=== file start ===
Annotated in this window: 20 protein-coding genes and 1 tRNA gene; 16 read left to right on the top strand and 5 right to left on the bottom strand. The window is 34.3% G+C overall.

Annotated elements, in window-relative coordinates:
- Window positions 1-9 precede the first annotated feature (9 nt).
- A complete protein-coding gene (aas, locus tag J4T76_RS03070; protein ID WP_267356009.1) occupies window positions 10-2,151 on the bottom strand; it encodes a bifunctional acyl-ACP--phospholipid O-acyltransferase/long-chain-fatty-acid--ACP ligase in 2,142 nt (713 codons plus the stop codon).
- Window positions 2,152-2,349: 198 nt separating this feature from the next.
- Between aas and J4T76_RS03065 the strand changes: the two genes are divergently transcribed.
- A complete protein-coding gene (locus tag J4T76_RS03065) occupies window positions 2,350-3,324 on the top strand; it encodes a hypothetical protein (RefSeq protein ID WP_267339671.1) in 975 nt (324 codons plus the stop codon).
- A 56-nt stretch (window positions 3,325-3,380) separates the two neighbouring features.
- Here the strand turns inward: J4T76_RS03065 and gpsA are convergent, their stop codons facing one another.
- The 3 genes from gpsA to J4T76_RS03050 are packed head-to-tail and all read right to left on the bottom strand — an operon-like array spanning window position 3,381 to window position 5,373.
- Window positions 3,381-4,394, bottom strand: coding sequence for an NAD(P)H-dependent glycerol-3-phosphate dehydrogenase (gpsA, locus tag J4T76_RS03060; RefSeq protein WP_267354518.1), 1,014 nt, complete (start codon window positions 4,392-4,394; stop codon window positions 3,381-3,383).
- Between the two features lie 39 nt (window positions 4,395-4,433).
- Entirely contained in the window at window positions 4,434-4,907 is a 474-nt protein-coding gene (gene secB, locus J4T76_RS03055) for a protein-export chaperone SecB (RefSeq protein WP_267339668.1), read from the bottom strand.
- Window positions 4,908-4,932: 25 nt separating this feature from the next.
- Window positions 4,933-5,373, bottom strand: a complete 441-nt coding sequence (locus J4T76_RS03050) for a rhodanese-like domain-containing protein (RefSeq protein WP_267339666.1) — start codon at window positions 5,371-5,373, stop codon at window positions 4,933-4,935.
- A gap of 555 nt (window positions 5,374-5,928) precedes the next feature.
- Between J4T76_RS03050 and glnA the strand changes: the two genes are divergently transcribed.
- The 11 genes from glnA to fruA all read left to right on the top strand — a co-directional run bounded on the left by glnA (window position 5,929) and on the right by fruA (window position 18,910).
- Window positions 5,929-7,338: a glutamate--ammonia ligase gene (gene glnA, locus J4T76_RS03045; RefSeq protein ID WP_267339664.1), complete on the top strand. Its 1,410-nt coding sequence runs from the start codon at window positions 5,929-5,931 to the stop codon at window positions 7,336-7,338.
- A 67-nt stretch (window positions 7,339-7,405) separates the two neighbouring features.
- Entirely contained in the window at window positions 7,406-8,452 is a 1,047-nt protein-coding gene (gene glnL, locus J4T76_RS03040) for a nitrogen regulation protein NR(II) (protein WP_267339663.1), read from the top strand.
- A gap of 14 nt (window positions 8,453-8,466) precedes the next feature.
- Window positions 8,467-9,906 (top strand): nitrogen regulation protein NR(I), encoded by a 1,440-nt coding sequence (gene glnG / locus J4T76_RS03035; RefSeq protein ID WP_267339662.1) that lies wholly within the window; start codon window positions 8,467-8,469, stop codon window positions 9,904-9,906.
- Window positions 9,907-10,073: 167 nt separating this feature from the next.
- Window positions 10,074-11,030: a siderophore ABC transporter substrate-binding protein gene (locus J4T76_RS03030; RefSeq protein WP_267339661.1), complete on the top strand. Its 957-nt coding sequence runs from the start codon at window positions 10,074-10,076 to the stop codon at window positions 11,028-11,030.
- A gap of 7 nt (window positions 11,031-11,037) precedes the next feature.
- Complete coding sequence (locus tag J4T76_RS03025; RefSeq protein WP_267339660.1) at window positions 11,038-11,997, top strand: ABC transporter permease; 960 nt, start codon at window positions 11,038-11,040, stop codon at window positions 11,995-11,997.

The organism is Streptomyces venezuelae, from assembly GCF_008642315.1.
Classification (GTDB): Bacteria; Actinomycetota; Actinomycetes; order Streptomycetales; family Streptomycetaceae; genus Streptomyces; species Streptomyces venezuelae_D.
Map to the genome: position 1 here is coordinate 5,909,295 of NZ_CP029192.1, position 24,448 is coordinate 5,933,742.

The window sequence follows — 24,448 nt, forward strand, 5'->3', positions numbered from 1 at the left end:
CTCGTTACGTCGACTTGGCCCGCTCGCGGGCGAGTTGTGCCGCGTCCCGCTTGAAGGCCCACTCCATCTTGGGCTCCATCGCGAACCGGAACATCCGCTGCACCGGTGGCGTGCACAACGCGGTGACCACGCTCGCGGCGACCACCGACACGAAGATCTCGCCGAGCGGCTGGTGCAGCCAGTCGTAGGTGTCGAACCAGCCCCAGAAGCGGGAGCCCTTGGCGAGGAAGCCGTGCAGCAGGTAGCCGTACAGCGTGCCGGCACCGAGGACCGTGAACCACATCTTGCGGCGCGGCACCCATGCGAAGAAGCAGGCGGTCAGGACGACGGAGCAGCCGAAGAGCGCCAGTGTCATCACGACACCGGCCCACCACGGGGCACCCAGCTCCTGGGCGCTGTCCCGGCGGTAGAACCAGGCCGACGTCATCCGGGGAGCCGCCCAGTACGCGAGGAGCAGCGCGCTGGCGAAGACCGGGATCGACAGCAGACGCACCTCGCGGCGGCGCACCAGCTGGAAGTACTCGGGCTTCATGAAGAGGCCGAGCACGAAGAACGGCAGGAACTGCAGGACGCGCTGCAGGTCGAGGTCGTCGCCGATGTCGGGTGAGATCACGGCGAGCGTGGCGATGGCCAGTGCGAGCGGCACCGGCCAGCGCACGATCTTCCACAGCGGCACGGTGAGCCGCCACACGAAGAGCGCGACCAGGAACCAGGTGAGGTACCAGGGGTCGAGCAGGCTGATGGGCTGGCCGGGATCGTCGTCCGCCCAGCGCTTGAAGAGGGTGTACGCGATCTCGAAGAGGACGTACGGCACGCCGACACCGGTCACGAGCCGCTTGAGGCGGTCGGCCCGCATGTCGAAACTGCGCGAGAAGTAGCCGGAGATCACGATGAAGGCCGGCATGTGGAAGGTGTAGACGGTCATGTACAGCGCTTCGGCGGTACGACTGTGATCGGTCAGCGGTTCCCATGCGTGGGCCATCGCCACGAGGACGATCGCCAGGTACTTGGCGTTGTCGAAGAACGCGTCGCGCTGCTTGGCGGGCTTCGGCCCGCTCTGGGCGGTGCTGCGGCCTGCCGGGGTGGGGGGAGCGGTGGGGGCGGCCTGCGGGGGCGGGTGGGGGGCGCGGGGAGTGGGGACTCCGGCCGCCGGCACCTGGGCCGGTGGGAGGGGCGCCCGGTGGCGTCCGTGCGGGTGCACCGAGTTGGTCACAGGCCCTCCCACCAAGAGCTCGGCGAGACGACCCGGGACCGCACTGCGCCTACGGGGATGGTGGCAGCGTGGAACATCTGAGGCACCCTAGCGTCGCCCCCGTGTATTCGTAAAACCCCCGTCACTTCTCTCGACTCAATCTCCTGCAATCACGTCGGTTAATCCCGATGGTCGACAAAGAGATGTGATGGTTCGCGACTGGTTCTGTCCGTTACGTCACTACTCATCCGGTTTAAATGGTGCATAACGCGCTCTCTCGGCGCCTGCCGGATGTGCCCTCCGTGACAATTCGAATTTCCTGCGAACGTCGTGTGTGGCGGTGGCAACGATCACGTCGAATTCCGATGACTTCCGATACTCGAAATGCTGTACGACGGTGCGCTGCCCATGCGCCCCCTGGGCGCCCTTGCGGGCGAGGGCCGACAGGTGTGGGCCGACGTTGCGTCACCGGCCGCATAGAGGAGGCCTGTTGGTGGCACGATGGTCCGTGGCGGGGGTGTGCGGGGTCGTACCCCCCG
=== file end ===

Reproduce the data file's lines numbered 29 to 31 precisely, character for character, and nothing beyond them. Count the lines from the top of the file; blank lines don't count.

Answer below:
Classification (GTDB): Bacteria; Actinomycetota; Actinomycetes; order Streptomycetales; family Streptomycetaceae; genus Streptomyces; species Streptomyces venezuelae_D.
Map to the genome: position 1 here is coordinate 5,909,295 of NZ_CP029192.1, position 24,448 is coordinate 5,933,742.

The window sequence follows — 24,448 nt, forward strand, 5'->3', positions numbered from 1 at the left end: